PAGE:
EST: Exercise Stress Test & Results Explained
What is an exercise stress test?
An exercise stress test (EST) is an ECG performed under conditions of gradually increasing physical exercise.
The ‘stress’ placed on the heart and cardiovascular system by running on a treadmill or pedalling an exercise cycle may reveal changes on the ECG to suggest coronary artery disease (angina).
How is an EST test performed?
Undergoing an EST involves exercising to the maximum effort possible for that individual.
The test is performed in a specialised laboratory where an experienced doctor (often a cardiologist) supervises the procedure.
The patient is attached to ECG leads which continuously record the heart’s electrical activity. Usually a treadmill is used to exercise the patient, with gradually increasing difficulty, to achieve the highest possible workload.
Frequent blood pressure and pulse measurements are taken during the exercise, and continuous ECG recording will detect any evidence of heart muscle ischaemia (where the oxygen demand of the heart muscle is greater than the oxygen supplied by the blood flow to the heart muscle).
The test is stopped when maximal workload is reached, or if ECG changes suggestive of angina occur, or blood pressure decreases. Equipment and staff for a full resuscitation are usually available in case of any adverse events.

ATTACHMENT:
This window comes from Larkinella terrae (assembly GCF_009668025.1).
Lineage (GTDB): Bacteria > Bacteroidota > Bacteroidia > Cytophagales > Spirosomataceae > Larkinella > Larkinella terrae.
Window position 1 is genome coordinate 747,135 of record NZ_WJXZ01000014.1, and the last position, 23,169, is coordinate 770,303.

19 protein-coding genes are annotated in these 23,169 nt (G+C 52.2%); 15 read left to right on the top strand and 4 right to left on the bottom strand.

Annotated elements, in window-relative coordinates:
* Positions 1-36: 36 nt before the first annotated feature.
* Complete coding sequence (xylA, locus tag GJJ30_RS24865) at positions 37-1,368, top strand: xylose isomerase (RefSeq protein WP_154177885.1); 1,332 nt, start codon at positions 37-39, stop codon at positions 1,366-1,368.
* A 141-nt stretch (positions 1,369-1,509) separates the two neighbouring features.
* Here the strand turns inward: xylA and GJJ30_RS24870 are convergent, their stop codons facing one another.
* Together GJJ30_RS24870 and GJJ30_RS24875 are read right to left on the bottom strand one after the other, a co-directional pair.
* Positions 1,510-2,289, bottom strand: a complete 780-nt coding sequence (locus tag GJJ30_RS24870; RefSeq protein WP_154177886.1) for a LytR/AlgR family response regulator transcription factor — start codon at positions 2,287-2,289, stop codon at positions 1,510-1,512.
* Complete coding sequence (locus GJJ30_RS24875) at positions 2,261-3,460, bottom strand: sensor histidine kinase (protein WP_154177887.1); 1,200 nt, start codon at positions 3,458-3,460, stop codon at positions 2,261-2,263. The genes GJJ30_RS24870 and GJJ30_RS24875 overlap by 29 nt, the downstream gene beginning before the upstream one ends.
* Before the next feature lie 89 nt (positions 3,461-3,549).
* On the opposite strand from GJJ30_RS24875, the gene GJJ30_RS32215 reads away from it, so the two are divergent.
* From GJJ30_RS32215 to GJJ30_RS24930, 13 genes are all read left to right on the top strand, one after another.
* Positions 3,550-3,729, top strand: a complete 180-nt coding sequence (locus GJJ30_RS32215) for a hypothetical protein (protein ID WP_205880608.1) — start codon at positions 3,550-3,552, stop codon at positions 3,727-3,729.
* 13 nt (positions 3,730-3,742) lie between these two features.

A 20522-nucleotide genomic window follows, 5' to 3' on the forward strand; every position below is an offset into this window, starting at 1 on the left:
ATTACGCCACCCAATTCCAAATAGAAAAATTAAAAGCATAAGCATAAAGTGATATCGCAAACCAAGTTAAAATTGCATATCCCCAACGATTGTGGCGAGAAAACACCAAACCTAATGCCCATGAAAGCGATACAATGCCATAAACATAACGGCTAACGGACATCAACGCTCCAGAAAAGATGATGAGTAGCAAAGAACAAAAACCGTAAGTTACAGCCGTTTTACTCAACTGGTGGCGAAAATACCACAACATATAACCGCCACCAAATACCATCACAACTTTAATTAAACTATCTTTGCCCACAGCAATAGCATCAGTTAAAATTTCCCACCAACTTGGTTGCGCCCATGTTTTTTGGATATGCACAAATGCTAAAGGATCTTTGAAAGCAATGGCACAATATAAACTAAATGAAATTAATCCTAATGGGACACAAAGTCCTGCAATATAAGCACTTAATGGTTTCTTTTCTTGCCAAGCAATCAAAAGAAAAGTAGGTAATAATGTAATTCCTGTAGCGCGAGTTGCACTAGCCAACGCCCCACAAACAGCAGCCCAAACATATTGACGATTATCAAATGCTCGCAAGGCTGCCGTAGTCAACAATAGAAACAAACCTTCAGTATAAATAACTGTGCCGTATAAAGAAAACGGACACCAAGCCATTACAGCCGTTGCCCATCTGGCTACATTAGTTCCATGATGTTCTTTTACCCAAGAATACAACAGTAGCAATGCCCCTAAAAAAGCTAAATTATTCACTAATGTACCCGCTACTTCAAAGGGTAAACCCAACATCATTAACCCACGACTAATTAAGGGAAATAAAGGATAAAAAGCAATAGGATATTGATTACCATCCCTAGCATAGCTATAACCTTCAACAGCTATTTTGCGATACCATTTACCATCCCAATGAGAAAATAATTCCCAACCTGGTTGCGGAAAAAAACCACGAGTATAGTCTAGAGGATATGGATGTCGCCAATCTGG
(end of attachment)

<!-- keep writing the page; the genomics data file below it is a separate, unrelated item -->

When would you need an EST test?
Symptoms of shortness of breath on exertion, waking up in the night with severe breathing difficulty (paroxysmal nocturnal dyspnoea or PND), or ankle swelling may all be due to heart failure, where the heart’s ability to pump is impaired.
EST test results explained
The results of an EST are usually reported as either negative, positive or inconclusive.
A negative test result indicates a normal test which significantly decreases the likelihood of coronary artery disease.
A positive test result occurs where a diagnosis of coronary artery disease (IHD, angina) is definite.
An inconclusive test result is usually due to non-diagnostic ECG changes, or when the test is terminated early due to exhaustion, beforemaximum heart rate or workload is reached.
- General Practitioner (GP)
- Emergency Physician
- General Physician
- Occupational Health Physician
- Pre-operative Anaesthetic assessment
- Percutaneous Coronary Intervention (PCI)(=PTCA: Percutaneous Coronary Angioplasty – with or without coronary stent placement)
- Coronary Artery Bypass Grafting (CABG)
- Glucose Tolerance Test
- Electrocardiogram (ECG)
- Dipyridamole-Thallium Scan (Dip-Thall)
- Echocardiogram (Echo)
- Chest X-Ray (CXR)
- Lipid Profile (Cholesterol Test)
Also known as
- Stress ECG
- Exercise ECG
- Treadmill test
- Cardiac stress test
- Exercise Tolerance Test
This article is for informational purposes only and should not be taken as medical advice. If in doubt, HealthEngine recommends consulting with a registered health practitioner.